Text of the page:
The neuroendocrine system maintains metabolic and physiological homeostasis and regulates internal ion balance and stress response. Multiple synaptic inputs from the sensory organs produced by the environmental and internal changes are integrated into various neuroendocrine systems and stimulate the secretion of hormones to regulate the activity of peripheral organs and behaviors, including feeding, mating, fighting, and sleep (1). The output of those neuroendocrine systems leads to motor activity regulation of effector organs to regulate the metabolic processes and control specific behaviors. These overall processes are tightly tuned and highly conserved among various animal species from nematodes to mammals (1-3).
Among various neuroendocrine systems, we focus on the biological roles of diuretic hormones (DHs), DH44 and DH31, in
In this mini-review, we discuss the biological functions of DH44 and DH31-mediated neuroendocrine systems that integrate sensory inputs and regulate various physiological processes and behaviors in
Suppressing body fluid secretion is essential to overcome metabolic and physiological stress induced by desiccation and starvation. In
Because DH44 and DH31 are working on the digestive tract and Malpighian tubules which are mainly affected by pathogens and bacteria, those two peptides have an essential role in the elimination of bacteria and toxic reactive oxygen species (ROS) made by the immune responses (21, 22). DH31 is secreted from enteroendocrine cells and promotes strong visceral contractions through its DH31-R to secrete ROS and toxic molecules produced by pathogens (21). The expression of DH44 is induced upon immune challenge and is essential for activating the excretion during the infection or injury (22, 23). The lipid-binding protein Materazzi induces the removal of hemolymphatic lipids under ROS-enriched conditions and prevents lipid peroxidation and tubule dysfunction derived from the infection or severe injury (22). Further investigation needs to be conducted to understand the role of DH44 and DH31 in regulating the pathogen secretion and the other innate immune responses in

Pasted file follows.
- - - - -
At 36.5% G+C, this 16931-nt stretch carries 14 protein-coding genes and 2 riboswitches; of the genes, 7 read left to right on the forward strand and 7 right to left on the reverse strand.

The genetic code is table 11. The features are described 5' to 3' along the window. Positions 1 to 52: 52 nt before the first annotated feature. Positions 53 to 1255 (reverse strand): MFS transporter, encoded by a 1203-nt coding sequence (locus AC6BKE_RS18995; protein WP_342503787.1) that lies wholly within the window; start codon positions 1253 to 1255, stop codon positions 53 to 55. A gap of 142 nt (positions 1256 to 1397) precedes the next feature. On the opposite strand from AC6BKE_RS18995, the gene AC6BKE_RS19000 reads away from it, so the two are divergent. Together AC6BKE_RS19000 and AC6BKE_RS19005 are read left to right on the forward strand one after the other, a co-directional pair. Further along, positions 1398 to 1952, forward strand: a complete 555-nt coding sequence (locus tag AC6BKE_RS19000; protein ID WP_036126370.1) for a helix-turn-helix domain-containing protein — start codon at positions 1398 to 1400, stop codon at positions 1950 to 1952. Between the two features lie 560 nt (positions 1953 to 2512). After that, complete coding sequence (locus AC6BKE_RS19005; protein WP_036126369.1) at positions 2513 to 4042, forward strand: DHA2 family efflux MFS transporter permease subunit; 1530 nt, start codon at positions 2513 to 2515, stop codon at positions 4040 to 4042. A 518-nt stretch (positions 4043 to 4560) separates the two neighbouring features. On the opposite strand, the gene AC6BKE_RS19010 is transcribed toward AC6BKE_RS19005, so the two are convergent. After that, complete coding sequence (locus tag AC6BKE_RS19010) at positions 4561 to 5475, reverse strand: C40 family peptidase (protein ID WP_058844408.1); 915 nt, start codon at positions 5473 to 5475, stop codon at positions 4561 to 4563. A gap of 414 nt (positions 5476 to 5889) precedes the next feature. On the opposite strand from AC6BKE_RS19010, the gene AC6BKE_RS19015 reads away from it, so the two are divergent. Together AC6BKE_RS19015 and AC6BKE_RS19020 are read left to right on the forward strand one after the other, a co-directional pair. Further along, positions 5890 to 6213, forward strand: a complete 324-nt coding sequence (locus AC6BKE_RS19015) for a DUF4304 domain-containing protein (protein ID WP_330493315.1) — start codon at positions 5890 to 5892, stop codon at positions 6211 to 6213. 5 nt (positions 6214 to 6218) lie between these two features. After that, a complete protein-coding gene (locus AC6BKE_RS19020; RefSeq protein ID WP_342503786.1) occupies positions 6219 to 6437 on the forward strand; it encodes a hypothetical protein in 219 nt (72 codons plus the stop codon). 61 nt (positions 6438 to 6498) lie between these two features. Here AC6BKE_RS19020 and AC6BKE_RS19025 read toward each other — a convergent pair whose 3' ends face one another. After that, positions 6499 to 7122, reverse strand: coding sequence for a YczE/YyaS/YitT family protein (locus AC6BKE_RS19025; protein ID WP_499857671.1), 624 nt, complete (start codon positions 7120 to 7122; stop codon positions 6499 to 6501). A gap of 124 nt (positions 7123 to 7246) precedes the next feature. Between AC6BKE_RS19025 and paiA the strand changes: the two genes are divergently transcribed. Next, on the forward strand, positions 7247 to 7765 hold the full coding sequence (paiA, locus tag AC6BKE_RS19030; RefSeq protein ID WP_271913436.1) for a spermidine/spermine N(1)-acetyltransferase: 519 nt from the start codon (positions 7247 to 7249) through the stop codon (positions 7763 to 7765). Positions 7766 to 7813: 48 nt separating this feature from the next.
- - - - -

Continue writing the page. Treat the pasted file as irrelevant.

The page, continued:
The regulation of circadian locomotion rhythm is essential for the survival of animals who live in environments with day and night changes. In